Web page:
Total RNA was isolated from either the kidney tissues or the cultured cells using TRIzol reagent (Invitrogen, Carlsbad, CA), and then reversely transcribed into cDNA using Transcriptor First Strand cDNA Synthesis Kit (Roche, Basel, Switzerland) according to the manufacturer’s instructions. Real-time PCR was performed on the ABI Prism 7900 sequence detection system (Applied Biosystems, Foster City, CA) using SYBR Green PCR Master Mix and gene-specific primers. Human primers used in this study were as follows: IL-1β: forward, 5′-ATGATGGCTTATTACAGTGGCAA-3′, reverse, 5′-GTCGGAGATTCGTA GCTGGA-3′; IL-6: forward, 5′-ACTCACCTCTTCAGAACGAATTG-3′, reverse, 5′-CCATCTTTGGAAGGTTCAGGTTG-3′, TNF-α: forward, 5′-CCTCTCTC TAATCAGCCCTCTG-3′, reverse, 5′-GAGGACCTGGGAGTAGATGAG-3′, GAPDH: forward,5′-GCACCGTCAAGGCTGAGAAC-3′, reverse, 5′-TGGTGAAGACGCCAGTGGA-3′. Mouse primer sequences were showed below: IL-1β: forward, 5′-GAAATGCCACCTTTTGACAGTG-3′, reverse, 5′-TGGATGCTCTCATCAGGACAG-3′; IL-6: forward, 5′-CTGCAAGAGACTTCC ATCCAG-3′, reverse, 5′-AGTGGTATAGACAGGTCTGTTGG-3′; TNF-α: forward, 5′-CCTGTAGCCCACGTCGTAG-3′, reverse, 5′-GGGAGTAGACAAGGT ACAACCC −3′; GAPDH: 5′-ATGTTCCAGTATGACTCCACTCACG-3′, reverse, 5′-GAAGACACCAGTAGACTCCACGACA-3′. GAPDH was used as an internal control and the ratio of the mRNA examined to the GAPDH was calculated.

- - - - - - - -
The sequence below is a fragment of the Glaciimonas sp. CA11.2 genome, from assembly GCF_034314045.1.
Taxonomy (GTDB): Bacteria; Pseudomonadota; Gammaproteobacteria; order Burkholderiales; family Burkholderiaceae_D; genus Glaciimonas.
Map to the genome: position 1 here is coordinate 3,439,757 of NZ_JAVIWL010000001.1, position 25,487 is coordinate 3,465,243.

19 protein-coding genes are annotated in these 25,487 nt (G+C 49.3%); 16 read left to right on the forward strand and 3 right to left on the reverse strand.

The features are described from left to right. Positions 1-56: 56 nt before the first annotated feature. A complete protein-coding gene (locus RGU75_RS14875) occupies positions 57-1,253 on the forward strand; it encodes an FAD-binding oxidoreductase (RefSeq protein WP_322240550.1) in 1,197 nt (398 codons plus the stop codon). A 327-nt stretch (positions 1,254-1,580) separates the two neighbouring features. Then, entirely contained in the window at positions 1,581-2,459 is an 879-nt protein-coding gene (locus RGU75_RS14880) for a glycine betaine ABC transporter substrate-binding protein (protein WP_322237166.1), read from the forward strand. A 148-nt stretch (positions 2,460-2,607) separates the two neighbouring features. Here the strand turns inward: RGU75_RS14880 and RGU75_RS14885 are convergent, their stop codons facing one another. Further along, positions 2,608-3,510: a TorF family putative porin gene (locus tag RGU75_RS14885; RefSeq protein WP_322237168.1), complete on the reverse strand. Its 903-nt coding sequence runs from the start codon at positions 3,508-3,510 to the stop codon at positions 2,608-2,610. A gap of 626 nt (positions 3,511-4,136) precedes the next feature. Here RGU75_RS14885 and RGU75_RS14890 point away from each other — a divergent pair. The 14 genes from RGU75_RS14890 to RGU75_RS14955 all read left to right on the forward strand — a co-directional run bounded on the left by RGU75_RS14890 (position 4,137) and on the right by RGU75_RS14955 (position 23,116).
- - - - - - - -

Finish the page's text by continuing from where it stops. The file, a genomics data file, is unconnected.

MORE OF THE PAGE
NF-κB transcriptional activity was examined by using NF-κB-Luc luciferase reporter gene assay. Cells were transiently cotransfected with pNF-κB-Luc and pRL-TK, a control for transfection efficiency (Promega, Madison, WI) using Lipofectamine 2000 transfection reagent (Invitrogen, Carlsbad, CA), following the manufacturer’s protocol. The pGL3-Luc plasmid without carrying NF-κB responsible DNA elements was used as a control. After 6 h of transfection, cells were incubated with complete medium for 24 h followed by the indicated treatments. Luciferase activities were evaluated using the Dual-Luciferase Reporter Assay System (Promega) according to the manufacturer’s instructions. The activity was normalized as to transfection efficiency using the Renilla luciferase activity of pRL-TK. Experiments were performed in triplicate and at least five independent experiments.